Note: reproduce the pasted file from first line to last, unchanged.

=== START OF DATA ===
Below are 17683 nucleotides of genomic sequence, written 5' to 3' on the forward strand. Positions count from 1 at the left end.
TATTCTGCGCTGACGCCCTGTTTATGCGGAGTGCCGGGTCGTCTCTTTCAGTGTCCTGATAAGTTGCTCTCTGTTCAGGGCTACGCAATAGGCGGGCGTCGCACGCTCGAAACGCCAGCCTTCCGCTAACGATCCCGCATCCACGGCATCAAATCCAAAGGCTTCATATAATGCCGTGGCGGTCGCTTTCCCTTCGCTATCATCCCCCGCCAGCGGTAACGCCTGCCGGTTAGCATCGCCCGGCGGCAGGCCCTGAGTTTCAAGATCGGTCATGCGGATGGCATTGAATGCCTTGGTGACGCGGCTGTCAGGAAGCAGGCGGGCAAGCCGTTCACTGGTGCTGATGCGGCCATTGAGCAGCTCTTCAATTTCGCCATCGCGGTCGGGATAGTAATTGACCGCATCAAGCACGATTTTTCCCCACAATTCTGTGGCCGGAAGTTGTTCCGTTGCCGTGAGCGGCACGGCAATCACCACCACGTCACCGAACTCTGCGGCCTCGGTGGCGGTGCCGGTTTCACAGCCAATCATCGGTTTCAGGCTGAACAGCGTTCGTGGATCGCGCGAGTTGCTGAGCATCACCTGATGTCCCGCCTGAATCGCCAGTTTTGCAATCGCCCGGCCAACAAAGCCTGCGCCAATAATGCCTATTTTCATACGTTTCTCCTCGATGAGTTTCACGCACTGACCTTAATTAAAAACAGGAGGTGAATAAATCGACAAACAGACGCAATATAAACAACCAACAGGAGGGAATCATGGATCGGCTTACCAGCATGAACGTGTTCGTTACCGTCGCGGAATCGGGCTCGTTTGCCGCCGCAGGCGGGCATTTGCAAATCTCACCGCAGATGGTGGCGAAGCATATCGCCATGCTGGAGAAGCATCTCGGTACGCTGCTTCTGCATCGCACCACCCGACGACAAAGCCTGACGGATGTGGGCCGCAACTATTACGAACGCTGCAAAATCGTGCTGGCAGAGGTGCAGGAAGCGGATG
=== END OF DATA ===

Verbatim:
Below are 17683 nucleotides of genomic sequence, written 5' to 3' on the forward strand. Positions count from 1 at the left end.
TATTCTGCGCTGACGCCCTGTTTATGCGGAGTGCCGGGTCGTCTCTTTCAGTGTCCTGATAAGTTGCTCTCTGTTCAGGGCTACGCAATAGGCGGGCGTCGCACGCTCGAAACGCCAGCCTTCCGCTAACGATCCCGCATCCACGGCATCAAATCCAAAGGCTTCATATAATGCCGTGGCGGTCGCTTTCCCTTCGCTATCATCCCCCGCCAGCGGTAACGCCTGCCGGTTAGCATCGCCCGGCGGCAGGCCCTGAGTTTCAAGATCGGTCATGCGGATGGCATTGAATGCCTTGGTGACGCGGCTGTCAGGAAGCAGGCGGGCAAGCCGTTCACTGGTGCTGATGCGGCCATTGAGCAGCTCTTCAATTTCGCCATCGCGGTCGGGATAGTAATTGACCGCATCAAGCACGATTTTTCCCCACAATTCTGTGGCCGGAAGTTGTTCCGTTGCCGTGAGCGGCACGGCAATCACCACCACGTCACCGAACTCTGCGGCCTCGGTGGCGGTGCCGGTTTCACAGCCAATCATCGGTTTCAGGCTGAACAGCGTTCGTGGATCGCGCGAGTTGCTGAGCATCACCTGATGTCCCGCCTGAATCGCCAGTTTTGCAATCGCCCGGCCAACAAAGCCTGCGCCAATAATGCCTATTTTCATACGTTTCTCCTCGATGAGTTTCACGCACTGACCTTAATTAAAAACAGGAGGTGAATAAATCGACAAACAGACGCAATATAAACAACCAACAGGAGGGAATCATGGATCGGCTTACCAGCATGAACGTGTTCGTTACCGTCGCGGAATCGGGCTCGTTTGCCGCCGCAGGCGGGCATTTGCAAATCTCACCGCAGATGGTGGCGAAGCATATCGCCATGCTGGAGAAGCATCTCGGTACGCTGCTTCTGCATCGCACCACCCGACGACAAAGCCTGACGGATGTGGGCCGCAACTATTACGAACGCTGCAAAATCGTGCTGGCAGAGGTGCAGGAAGCGGATG